"What's lost is competition,'' said Richard A. Levins, professor emeritus of the University of Minnesota and senior fellow with Food and Water Watch. "The hog industry is bigger than ever.''
But the study results show that as the hog industry grew from 1982 to 2007, the benefits of that growth to Iowa's rural economy began to disappear, Levins said.
"What makes this study so important is the question it asks: 'What has been the economic effect of growth in Iowa's hog industry on the Iowa's local economies?' The word growth is important here," Levins said. "Everyone agrees that economic activity, including hog production, by definition adds economic value. But the natural conclusion that growth in hog production means growth for rural economies does not necessarily follow. That is what this study was about."
The study looked at total personal income and median household income. Both were measured in inflation-adjusted dollars.
During the study time frame, the number of hogs sold in Iowa doubled, but those counties with the highest hog sales and those with the largest hog farms saw declining real personal income. Income in counties with the highest hog sales dropped by 2 percent, from $39.6 billion in 1982 to $38.9 billion in 2007, and income in the counties with the largest hog farms was off 19.1 percent, from $34.4 billion in 1982 to $27.8 billion in 2007. Iowa's real personal income increased by 54 percent, from $73.3 billion to $112.9 billion, during that same time frame.
"The study is so interesting because it measured what is going on at the total economic activity in the counties,'' Woodall said. 'We looked at all 100 counties in Iowa. "What we can say is the economic value of hog production is not staying in the counties where the hogs are produced. It kind of confirms at half-century of academic literature.''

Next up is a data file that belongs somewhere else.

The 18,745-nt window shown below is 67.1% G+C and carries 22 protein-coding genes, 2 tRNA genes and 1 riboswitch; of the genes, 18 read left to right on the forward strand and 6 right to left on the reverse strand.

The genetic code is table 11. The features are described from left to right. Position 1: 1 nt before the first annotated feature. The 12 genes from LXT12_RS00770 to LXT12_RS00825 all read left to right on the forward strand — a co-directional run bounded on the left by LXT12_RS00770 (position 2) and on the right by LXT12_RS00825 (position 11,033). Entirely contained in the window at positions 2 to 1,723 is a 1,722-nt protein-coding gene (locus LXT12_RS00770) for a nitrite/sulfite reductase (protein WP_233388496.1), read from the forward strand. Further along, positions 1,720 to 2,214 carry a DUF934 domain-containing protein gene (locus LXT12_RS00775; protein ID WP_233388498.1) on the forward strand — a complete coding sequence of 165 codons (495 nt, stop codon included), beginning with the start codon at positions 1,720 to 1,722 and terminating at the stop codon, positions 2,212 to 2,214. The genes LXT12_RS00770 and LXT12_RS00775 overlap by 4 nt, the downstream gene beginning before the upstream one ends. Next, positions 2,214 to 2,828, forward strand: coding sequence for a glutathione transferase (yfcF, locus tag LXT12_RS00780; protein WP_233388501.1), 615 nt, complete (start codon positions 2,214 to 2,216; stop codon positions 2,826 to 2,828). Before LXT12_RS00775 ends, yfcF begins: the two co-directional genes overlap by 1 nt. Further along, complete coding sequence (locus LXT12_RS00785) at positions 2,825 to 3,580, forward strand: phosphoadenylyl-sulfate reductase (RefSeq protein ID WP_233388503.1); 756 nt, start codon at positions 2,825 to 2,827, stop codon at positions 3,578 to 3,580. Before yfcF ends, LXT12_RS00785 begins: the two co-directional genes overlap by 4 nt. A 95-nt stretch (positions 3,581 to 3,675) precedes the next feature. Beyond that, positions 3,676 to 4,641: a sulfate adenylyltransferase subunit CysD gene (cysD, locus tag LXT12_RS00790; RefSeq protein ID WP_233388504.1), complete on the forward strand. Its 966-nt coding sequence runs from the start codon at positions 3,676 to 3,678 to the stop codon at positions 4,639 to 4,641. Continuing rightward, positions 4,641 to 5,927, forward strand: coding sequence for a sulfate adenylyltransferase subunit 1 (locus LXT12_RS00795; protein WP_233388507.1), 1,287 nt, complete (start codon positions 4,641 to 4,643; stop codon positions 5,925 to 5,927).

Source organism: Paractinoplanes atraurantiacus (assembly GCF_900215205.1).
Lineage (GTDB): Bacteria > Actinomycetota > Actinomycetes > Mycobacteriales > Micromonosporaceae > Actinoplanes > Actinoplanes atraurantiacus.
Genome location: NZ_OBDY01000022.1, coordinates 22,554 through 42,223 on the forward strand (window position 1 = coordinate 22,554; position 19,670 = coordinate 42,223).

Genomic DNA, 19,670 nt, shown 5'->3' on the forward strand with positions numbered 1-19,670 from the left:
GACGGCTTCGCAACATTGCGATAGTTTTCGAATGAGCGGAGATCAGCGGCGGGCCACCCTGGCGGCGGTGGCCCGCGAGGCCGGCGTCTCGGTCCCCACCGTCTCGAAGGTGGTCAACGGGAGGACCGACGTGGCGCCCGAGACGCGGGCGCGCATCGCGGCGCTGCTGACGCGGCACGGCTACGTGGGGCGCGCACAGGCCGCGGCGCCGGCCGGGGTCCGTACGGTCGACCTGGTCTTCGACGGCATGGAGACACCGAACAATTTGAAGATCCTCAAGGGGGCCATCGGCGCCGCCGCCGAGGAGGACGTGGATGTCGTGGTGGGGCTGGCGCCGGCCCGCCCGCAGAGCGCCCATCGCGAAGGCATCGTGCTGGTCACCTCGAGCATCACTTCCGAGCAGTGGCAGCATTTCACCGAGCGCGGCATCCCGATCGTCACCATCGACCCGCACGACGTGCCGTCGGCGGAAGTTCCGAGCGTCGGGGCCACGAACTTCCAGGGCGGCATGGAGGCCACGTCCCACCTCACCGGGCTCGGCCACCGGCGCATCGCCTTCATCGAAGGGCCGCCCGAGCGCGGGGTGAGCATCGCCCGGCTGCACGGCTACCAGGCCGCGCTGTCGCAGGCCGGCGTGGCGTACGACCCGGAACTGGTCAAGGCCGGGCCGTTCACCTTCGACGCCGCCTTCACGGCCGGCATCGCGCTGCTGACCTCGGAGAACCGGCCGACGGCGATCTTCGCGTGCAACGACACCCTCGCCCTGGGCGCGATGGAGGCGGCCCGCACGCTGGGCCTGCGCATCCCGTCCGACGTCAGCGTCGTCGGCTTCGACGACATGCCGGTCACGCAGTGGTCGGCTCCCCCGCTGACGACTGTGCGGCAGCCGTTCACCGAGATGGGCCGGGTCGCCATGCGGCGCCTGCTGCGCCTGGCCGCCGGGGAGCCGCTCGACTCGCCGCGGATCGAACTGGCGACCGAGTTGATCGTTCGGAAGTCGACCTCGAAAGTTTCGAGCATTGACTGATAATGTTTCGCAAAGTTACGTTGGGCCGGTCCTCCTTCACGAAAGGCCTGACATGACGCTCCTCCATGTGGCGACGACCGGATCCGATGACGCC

"It is suggestive of the lack of economic activity on Main Street,'' Woodall said. "The largest farms are contributing less to the local economy.''
Farmers and Main Street businesses aren't the only ones suffering.
"As a group, the packing and processing workers are making $134 million less now than they did in 1982 despite doing twice as many hogs,'' Levins said. Once strong packinghouse worker unions have been busted.
"What's going on?" Levins asks rhetorically. "Competition is so compromised in Iowa hog production and processing that out-state corporations have gained too much power. They are using that power to restructure Iowa's hog industry in ways that benefit Iowa less and distant investors more."
There are more hogs in Iowa than ever before, but the supply is so integrated that there's little reason to innovate and little room for independent producers or packers.
"Building a new packing plant in Iowa would be impossible now because it couldn't secure a supply,'' Levins said.
More marketplace competitors would benefit hog producers, he said.
"There is enough room in the middle for farmers to get more for their hogs and for consumers to pay less in the grocery store,'' he said.